According to Cummings, for the majority of businesses considering UCaaS most of the quality issues come from their own LAN and that is the place to start. “Most off the rack business routers in the market today have some kind of mechanism that allows the voice traffic in the customer’s network to be prioritized. Companies often use more network resources and bandwidth sharing large data files internally than they do bringing voice out to the internet, and that is where conficts and congestion can arise.” Taking basic steps to configure the equipment in the LAN to prioritize communication packets can pay major dividends in Quality of Service. Cummings says he has spoken with many companies that are tightly focused on MPLS, when the quality issues can be found in the network itself.
We went into a bit more detail in a recent post when we discussed a common method for assuring priority of voice and communication packets:
The most common method of taking advantage of this capability is called the dual drop scenario. In this instance the data network has its own port on the switch and the phones have their own port. According to Mann, “by separating it out this way, you can easily prioritize the voice and conferencing packets and you are in a better position to deliver a quality experience to your team.” Another way to think about the importance of packet prioritization is, would you rather wait a few extra seconds for your email to show up or experience jitter on twenty percent of your phone calls? Having the right hardware to prioritize communications packets is critical.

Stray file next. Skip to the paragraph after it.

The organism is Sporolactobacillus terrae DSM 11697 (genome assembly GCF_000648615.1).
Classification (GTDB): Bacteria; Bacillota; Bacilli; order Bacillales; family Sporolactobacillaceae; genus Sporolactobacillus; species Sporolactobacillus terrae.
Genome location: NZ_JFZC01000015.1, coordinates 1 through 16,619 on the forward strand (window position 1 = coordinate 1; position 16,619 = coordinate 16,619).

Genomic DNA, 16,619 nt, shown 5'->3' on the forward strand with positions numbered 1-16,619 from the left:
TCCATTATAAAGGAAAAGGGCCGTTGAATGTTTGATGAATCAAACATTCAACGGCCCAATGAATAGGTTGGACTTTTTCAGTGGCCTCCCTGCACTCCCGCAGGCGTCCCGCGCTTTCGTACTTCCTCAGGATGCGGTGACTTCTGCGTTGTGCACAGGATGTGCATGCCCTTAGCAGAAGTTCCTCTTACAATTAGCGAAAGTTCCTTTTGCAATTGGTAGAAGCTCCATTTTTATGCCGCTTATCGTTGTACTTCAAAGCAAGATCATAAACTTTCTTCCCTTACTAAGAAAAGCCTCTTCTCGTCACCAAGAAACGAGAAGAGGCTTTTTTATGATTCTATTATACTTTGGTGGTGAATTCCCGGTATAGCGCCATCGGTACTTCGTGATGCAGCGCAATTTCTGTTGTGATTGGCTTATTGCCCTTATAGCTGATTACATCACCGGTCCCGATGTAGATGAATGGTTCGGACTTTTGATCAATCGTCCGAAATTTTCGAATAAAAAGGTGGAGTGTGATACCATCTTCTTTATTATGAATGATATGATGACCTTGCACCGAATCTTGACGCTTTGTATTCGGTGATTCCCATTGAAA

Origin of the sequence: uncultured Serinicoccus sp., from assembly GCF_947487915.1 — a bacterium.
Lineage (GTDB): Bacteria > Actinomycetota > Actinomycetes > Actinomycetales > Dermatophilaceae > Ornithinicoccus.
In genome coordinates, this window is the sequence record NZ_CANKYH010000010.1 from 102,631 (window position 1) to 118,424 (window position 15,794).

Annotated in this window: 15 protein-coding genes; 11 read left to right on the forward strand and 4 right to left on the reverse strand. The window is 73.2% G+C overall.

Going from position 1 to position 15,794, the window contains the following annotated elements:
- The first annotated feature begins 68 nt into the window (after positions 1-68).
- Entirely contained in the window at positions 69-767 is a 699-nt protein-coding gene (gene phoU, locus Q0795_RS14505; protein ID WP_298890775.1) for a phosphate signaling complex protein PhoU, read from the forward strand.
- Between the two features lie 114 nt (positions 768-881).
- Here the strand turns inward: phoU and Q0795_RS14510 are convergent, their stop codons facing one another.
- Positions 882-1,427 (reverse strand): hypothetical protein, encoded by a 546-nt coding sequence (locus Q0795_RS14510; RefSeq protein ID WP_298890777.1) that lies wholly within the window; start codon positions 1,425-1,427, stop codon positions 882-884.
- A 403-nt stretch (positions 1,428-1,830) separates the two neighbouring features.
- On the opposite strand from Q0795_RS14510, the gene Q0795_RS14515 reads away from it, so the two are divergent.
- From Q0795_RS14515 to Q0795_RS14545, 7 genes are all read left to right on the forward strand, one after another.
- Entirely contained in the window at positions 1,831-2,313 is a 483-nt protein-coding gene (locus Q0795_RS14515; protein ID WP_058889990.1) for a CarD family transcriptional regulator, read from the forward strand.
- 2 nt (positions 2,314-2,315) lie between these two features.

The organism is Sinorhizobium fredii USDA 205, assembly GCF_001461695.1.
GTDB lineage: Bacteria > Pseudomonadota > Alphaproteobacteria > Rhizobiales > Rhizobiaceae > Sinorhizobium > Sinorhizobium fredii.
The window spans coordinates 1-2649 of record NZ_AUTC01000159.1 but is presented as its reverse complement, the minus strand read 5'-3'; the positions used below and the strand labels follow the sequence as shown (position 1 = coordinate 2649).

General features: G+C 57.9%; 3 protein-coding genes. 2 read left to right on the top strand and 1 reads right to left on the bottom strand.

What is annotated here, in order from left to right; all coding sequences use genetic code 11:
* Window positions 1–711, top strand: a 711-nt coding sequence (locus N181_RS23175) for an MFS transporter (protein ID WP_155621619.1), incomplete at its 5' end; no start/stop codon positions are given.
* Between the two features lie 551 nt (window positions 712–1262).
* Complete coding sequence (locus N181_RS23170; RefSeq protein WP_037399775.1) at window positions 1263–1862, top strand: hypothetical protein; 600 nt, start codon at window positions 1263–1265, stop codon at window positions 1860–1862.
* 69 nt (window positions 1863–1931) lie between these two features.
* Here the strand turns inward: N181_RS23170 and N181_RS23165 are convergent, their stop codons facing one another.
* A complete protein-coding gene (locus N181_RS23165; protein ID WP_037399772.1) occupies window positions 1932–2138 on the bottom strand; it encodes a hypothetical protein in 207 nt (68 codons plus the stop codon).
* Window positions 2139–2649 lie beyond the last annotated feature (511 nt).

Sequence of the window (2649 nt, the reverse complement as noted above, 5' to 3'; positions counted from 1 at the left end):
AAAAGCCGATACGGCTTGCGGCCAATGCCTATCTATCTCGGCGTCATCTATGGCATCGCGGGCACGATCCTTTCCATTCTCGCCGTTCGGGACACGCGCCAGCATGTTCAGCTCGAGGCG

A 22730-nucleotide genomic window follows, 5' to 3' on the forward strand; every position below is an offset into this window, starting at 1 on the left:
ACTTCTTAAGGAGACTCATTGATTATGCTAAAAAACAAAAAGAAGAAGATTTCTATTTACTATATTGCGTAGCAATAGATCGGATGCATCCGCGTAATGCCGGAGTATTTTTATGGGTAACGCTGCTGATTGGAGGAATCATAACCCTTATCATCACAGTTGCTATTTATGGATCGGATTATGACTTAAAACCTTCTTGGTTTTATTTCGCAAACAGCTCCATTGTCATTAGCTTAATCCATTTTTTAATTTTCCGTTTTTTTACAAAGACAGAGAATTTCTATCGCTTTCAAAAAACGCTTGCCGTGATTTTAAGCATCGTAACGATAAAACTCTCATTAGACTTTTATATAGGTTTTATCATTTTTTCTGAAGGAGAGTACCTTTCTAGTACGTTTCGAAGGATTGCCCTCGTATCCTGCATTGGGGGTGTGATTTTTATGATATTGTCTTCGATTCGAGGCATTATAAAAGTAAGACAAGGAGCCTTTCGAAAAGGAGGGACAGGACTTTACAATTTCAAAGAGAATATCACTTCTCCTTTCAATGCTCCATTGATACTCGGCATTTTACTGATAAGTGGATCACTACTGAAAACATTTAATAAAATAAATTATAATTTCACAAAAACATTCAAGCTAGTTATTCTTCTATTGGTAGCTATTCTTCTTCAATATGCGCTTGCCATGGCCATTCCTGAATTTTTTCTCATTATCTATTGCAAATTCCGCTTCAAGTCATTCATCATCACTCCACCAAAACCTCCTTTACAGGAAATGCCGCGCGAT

Making Sure You Have Enough Bandwidth for Over-the-Top UCaaS
Once you have your voice packets prioritized and delivered to the network edge and ready to go out over the internet, the next key is making sure you have enough bandwidth to avoid congestion. But how much is enough? Lucky you, we covered that in the same post!
...businesses should use the 1 to 6 rule as a starting point. “The rule of thumb is that businesses need to plan for one active phone call for every six users. So if you have 60 employees, there will be 10 ongoing calls at any given time...more if you have a contact center.”
Toll quality calls require 80Kb per second, per call, so if a business needs to support 10 calls at a time the upload / download speed for voice calls alone is 800K per second. “Of course that is the baseline. Companies needs to leave extra room for overhead, extra usage and data,” says Mann, “They also need to take into consideration richer forms of communication like video conferencing, web conferencing and collaboration.”
So is MPLS right for your company? It’s likely if you’re a medium or larger organization with multiple locations. If not, look first at ensuring you can prioritize voice traffic on your LAN and that you have enough bandwidth (and then some) to support your UC deployment or your connection to your UCaaS provider. Actually, you should do that even if you are going with MPLS ;o) Let us know how you think about this challenge in the comments section below.